• red spots that can turn into blisters on the child’s palms (hand) and soles (foot), but often also on their knees, elbows, and buttocks
  • sores or ulcers in a child’s mouth which are often painful, causing mouth pain or a sore throat and excessive drooling
  • a reduced appetite, which can sometimes lead to dehydration

Symptoms which can last up to 7 to 10 days.

Although that’s the end of it for most kids, a few weeks after the other symptoms have gone away, some kids will have peeling of the skin on the child’s fingers and toes. They might even lose their fingernails and toenails (nail shedding). This is only temporary though, and new nails should quickly grow back.

To confuse matters though, like other viral infections, not all kids have classic symptoms when they get HFMD. Some don’t have a fever, while others don’t have the rash on their hands and feet, which can make it easy to confuse with other viral infections that cause mouth ulcers, like herpangina.

Some kids don’t have any symptoms at all, but surprisingly, they can still be contagious.

Facts About Hand, Foot, and Mouth Disease

HFMD is caused by the coxsackievirus A16 virus and a few other enteroviruses, including enterovirus 71 and coxsackievirus A6. Because more than one virus can cause HFMD, it is possible to get it more than once.

Other things to know about HFMD include that:

  • it is very contagious, especially if you have close contact with nose and throat secretions, fluid from blisters, and feces of someone infected with HFMD, especially during their first week of illness
  • the incubation period for HFMD, the time when you were exposed to someone to when you develop symptoms, is about 3 to 7 days
  • people with HFMD disease can continue to be contagious for days or weeks after their symptoms have stopped, although this isn’t a reason to keep them out of school or daycare. In fact, as long as they don’t have fever and feel well, kids with HFMD can likely go to daycare or school.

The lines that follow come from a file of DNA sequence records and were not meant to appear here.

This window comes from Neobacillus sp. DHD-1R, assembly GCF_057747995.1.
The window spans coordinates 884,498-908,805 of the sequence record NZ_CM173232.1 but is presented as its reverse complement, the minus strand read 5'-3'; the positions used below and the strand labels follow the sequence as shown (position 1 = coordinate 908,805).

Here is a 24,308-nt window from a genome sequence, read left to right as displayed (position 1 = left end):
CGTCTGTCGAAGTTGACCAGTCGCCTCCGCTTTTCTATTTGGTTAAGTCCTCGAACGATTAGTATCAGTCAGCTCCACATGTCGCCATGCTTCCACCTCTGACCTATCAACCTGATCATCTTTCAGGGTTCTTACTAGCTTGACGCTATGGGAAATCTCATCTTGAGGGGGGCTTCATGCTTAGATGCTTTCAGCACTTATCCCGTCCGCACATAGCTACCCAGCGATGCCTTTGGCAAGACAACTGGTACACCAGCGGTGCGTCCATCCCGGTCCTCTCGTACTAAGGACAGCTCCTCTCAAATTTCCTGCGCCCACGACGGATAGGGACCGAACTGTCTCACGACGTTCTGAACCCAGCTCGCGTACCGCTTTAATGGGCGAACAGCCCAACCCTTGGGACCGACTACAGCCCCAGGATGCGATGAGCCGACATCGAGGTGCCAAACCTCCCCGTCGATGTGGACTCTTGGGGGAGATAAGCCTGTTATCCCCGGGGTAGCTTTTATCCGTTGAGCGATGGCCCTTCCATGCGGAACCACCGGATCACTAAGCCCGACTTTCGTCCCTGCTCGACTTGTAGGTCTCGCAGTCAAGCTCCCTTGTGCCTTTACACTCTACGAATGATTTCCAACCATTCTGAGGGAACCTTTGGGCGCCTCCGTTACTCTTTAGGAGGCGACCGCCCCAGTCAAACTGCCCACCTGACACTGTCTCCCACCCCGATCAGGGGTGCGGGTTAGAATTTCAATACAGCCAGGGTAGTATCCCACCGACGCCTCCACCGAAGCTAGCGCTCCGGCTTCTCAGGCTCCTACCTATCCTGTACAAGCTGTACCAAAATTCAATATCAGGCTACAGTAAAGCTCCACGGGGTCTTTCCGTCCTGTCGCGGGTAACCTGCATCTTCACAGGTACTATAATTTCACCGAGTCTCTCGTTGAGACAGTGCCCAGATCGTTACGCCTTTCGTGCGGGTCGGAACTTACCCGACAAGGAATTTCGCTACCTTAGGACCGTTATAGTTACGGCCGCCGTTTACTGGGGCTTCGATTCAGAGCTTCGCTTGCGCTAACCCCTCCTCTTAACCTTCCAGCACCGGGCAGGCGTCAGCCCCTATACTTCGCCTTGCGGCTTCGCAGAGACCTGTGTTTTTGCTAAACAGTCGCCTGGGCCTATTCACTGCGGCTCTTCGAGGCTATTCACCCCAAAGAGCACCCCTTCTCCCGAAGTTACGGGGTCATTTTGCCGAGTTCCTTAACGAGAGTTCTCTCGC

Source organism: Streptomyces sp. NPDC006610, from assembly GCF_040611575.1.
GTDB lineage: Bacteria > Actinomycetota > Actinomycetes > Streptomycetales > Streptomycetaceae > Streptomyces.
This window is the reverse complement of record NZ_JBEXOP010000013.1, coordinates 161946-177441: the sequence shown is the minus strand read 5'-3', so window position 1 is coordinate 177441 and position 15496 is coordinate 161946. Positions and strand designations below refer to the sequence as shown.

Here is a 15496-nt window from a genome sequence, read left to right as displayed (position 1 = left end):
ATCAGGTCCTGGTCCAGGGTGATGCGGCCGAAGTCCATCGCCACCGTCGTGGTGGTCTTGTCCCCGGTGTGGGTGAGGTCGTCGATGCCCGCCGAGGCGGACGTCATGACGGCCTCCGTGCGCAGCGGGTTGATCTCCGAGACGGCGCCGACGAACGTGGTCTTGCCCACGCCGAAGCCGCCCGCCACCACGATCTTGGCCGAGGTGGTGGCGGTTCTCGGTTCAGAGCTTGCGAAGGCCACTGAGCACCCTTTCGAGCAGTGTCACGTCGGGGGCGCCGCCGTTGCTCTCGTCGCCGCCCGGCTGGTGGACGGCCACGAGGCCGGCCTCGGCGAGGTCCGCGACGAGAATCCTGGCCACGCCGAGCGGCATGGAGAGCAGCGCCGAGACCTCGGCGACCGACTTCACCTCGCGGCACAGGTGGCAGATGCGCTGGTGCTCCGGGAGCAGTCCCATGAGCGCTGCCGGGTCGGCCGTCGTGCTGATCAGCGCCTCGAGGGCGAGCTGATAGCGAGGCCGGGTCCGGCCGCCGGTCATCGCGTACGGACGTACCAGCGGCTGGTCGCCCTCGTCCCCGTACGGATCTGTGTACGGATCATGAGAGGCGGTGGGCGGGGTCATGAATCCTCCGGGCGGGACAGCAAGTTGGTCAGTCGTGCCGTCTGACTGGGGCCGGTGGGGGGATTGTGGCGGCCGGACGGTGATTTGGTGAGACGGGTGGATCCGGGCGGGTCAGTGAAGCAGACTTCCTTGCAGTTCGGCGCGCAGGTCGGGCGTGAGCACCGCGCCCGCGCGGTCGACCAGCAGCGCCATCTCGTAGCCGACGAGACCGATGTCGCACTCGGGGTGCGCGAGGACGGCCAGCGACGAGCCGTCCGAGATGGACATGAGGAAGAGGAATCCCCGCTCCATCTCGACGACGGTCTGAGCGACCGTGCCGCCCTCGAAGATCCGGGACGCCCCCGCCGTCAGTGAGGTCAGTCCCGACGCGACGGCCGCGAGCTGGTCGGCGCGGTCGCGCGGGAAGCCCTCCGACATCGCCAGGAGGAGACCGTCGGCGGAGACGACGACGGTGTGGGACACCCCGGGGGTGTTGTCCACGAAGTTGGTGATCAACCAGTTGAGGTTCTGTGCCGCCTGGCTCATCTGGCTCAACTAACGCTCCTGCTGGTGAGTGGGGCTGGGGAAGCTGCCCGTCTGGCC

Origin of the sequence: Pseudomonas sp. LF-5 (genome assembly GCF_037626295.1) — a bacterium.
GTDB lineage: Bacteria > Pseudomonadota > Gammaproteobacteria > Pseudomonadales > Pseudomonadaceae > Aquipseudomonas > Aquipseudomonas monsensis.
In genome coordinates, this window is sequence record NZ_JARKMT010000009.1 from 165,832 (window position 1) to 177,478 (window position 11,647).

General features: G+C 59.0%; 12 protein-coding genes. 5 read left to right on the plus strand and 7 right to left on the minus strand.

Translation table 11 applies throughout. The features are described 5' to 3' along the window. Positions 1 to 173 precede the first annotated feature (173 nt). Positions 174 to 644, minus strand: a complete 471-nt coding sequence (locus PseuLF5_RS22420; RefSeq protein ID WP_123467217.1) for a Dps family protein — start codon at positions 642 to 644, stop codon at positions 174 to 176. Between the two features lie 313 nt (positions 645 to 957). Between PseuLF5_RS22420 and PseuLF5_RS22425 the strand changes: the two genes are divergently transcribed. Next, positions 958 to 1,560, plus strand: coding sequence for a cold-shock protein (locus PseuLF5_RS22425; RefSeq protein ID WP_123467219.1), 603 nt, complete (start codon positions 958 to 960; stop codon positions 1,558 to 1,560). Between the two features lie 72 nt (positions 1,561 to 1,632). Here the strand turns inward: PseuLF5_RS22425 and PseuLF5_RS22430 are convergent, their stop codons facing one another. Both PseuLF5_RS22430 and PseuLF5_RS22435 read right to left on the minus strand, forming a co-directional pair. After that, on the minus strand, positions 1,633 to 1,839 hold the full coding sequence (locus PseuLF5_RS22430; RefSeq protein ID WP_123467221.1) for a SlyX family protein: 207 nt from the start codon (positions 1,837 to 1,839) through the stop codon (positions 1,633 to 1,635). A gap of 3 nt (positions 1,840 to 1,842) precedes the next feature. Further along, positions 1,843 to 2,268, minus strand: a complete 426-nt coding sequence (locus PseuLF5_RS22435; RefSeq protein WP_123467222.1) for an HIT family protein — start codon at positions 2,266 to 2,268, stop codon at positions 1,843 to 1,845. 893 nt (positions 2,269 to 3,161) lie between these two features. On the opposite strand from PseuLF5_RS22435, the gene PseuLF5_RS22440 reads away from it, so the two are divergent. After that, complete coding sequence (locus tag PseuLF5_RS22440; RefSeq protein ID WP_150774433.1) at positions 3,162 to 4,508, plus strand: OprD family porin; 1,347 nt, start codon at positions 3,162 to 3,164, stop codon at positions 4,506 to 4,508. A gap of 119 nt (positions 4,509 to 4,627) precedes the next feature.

• there is no specific treatment for HFMD, except symptomatic care, including pain relief, fever reducers if necessary, and extra fluids
  • unlike other viruses which are common in the winter, HFMD season is during the spring, summer, and fall
  • complications of HFMD disease are rare, but can include viral meningitis, encephalitis, and a polio-like paralysis
  • HFMD is not the same as foot-and-mouth or hoof-and-mouth disease that affects animals
  • there is currently no vaccine to prevent you from getting HFMD, although cross reactivity between polio vaccines and enterovirus 71 might lead to milder symptoms if you are vaccinated and an EV-71 vaccine is approved in China

Most importantly, to avoid getting HFMD, wash your hands after changing your child’s diaper, teach them to cover their coughs and sneezes, and don’t share cups or other personal items.

Although many of us had HFMD when we were kids, remember that there are multiple viruses that can cause it. When outbreaks occur and we see more cases in adults, it is likely because it isn’t being caused not by coxsackievirus A16, but by a less commonly seen enterovirus that we aren’t immune to, like coxsackievirus A6.

More on Hand, Foot, and Mouth Disease